That is the state that too many of us live in: Afraid of nothing all along. So my challenge to you is this: Figure out your thing that you’re very reluctant to do. It doesn’t necessarily have to be because of fear. You can call it disgust, or nervousness, or any negative emotion, really. Next, figure out where that reluctance came from. Is it something that happened in your childhood? Is it for some reason you can’t even remember? Is it because of one bad experience as an adult?

Whatever the cause, here’s my challenge: Go do that thing. You only have to do it one time, but the important part of the exercise is confronting your reluctance and finding out whether it’s real or imagined.

The worst thing that can happen is that you confirm you’ve been right all these years, but at least then you get to be justified in your dislike of something. But I’m willing to bet that most of those fears and distastes are imagined, and you might even discover a new thing that you really, really like.

Like I did, with roller coasters. But I never would have found that out without taking one more ride.

Training

As the rail transit system in Los Angeles continues to expand and improve, it provides more and more options for getting around this sprawl of a city without a car.

I find hopping on the subway, riding to a random destination, and then just walking around a couple of miles exploring to be ridiculously relaxing and strangely liberating. Once I’ve gone down the escalators and through the turnstiles, I’m suddenly not bound to where I parked anymore. I also get a much more intimate view of the city by walking through it instead of blasting past it in my private urban pod. Not to mention that it’s a great way to exercise.

The city is full of people, too, and one of the things I love most about LA is that when I get on the train I know that it’s going to be full of people who are as diverse as humanity itself is on the entire planet. Pick any random subway car at rush hour, and you can probably find people on it with backgrounds from six continents (sorry, no penguins!), and at least half a dozen whose first language isn’t English. I also see people of all ages, and lots of families traveling together.

What have I never seen on an LA Metro subway? A fight. Now, that may just be because I’m not a regular commuter so I haven’t had enough exposure, but people on LA subways seem remarkably polite to each other. Well, except for the dipshits who have their headphone volume so loud they might as well be carrying a boombox, but at least most of them actually seem to have musical taste, and it’s their ears, not mine.

I’m not sure why I find the experience so relaxing, though, considering that it consists of long stretches of sitting (or standing) on a moving vehicle interspersed with some heavy-duty pedestrian activity. Today, for example, if Google Maps is accurate, I did about three miles. And, since I always seem to forget to bring my headphones, I’m not distracting myself with music. I just distract myself by annoying all of you by over-posting about my experiences to social media!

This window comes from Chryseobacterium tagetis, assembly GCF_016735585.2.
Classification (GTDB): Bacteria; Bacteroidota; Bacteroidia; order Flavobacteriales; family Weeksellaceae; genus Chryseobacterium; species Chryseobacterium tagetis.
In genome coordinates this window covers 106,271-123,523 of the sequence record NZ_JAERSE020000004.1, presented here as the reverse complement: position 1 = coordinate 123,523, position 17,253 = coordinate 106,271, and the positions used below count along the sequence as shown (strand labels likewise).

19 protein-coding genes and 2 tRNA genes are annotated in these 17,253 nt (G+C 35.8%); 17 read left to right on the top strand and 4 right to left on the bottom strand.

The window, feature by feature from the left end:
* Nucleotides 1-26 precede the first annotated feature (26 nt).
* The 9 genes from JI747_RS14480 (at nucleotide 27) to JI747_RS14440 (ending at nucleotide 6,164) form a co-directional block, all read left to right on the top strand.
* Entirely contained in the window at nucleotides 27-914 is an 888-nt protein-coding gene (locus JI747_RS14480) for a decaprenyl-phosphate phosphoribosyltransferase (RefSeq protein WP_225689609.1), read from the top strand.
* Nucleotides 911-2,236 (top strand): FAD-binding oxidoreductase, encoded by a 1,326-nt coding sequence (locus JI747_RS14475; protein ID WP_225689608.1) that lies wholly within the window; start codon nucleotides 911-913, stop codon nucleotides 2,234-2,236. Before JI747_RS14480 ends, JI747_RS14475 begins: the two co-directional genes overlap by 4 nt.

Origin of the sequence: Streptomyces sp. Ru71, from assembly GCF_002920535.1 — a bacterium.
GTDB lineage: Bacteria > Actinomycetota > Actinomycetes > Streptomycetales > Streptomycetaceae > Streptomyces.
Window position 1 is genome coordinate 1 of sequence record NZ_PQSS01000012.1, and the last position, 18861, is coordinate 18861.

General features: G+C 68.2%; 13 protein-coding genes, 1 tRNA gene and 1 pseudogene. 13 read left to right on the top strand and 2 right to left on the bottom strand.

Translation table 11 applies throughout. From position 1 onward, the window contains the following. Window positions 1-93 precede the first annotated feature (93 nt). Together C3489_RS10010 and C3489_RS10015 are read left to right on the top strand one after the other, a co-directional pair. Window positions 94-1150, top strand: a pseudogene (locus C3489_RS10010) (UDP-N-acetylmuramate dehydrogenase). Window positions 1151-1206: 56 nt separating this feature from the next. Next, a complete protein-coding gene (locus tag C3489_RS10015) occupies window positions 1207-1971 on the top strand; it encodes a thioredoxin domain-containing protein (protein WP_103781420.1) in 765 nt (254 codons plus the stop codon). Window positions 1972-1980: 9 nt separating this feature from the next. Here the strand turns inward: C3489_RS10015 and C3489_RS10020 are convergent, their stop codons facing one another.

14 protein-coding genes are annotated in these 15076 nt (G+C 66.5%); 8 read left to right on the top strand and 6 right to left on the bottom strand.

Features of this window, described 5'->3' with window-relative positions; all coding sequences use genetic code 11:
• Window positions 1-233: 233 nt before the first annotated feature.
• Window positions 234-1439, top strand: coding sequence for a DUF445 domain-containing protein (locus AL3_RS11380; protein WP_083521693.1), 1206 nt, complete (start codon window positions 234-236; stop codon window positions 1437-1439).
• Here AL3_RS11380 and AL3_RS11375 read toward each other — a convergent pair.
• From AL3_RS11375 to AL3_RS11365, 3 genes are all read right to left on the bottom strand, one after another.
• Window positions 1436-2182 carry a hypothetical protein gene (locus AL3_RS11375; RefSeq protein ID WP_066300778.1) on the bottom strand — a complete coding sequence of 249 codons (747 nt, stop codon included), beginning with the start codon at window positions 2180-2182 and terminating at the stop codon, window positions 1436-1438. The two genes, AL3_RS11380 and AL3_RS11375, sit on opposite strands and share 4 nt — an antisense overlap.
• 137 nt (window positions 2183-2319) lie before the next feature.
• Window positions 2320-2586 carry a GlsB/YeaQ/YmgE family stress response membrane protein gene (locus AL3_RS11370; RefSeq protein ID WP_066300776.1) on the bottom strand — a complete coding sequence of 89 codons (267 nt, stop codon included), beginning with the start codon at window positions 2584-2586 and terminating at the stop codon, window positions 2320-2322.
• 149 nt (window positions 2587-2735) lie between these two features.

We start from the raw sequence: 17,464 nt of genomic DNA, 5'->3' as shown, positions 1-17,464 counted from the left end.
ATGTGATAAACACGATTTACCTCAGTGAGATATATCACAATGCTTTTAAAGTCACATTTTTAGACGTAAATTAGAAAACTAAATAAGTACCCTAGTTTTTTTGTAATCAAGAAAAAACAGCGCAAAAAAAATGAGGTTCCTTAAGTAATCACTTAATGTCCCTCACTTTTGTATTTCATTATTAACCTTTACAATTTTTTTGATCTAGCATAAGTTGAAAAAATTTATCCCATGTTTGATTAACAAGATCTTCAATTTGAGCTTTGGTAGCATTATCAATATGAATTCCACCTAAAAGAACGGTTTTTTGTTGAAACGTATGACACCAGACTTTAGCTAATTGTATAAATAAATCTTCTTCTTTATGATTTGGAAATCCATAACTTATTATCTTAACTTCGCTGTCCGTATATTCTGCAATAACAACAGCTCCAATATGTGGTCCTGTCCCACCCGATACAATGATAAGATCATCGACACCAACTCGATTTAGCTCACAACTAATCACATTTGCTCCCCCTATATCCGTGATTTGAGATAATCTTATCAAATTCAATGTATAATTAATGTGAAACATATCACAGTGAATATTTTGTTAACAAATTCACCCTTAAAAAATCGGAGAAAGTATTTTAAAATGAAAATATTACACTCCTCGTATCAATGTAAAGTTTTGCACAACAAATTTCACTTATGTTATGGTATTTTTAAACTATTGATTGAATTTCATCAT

Okay. I suppose the real reason it’s so relaxing is that it helps to quiet down the circus in my head — and as those unfortunate enough to have gotten into close proximity with that party know, it’s not just the Big Top in there. It’s all Three Rings, the whole goddamn Midway, and a ridiculous Sideshow thrown in for fun. But no clowns. No clowns. I hate clowns!

What I do love are trains and treks and discovering things about my own hometown that I wouldn’t have seen if I hadn’t taken the time to look. Today, a friend of mine pointed out in response to one of my photos (Hi, Charlie!) that we Angelenos don’t realize how lucky we are to live in a place that people actually save up and pay a lot of money to visit. Now, I’ve worked in or on the edges of The Industry for my entire adult life, so I know how little Hollywood actually has to do with the entertainment business. But you don’t see hordes of tourists in Burbank (well, except at Warner Bros.) for a reason. And for all its cheesy wonder, Hollywood Boulevard is kind of interesting if you just take it for what it is: as fake as the teeth and tits on most actors, male or female, but still nice to look at.

Incidentally, I’m 99.9% sure that I was conceived one summer day in an apartment building half a block north of that boulevard and right next to Grauman’s Chinese Theater. I’m that sure because I’m also sure that my parents weren’t that adventurous, so it wasn’t in the theater or in the back of a Ford or something.

I think. Which just reminds me that if I had ever had kids, at least one of them would probably have been conceived in a car. Except, oh, right… can’t conceive with that combination. At least not without making the news.

But I do digress. Wherever you live, take a moment to discover your town — native or adopted — like you’re a tourist. You might be surprised at what you see.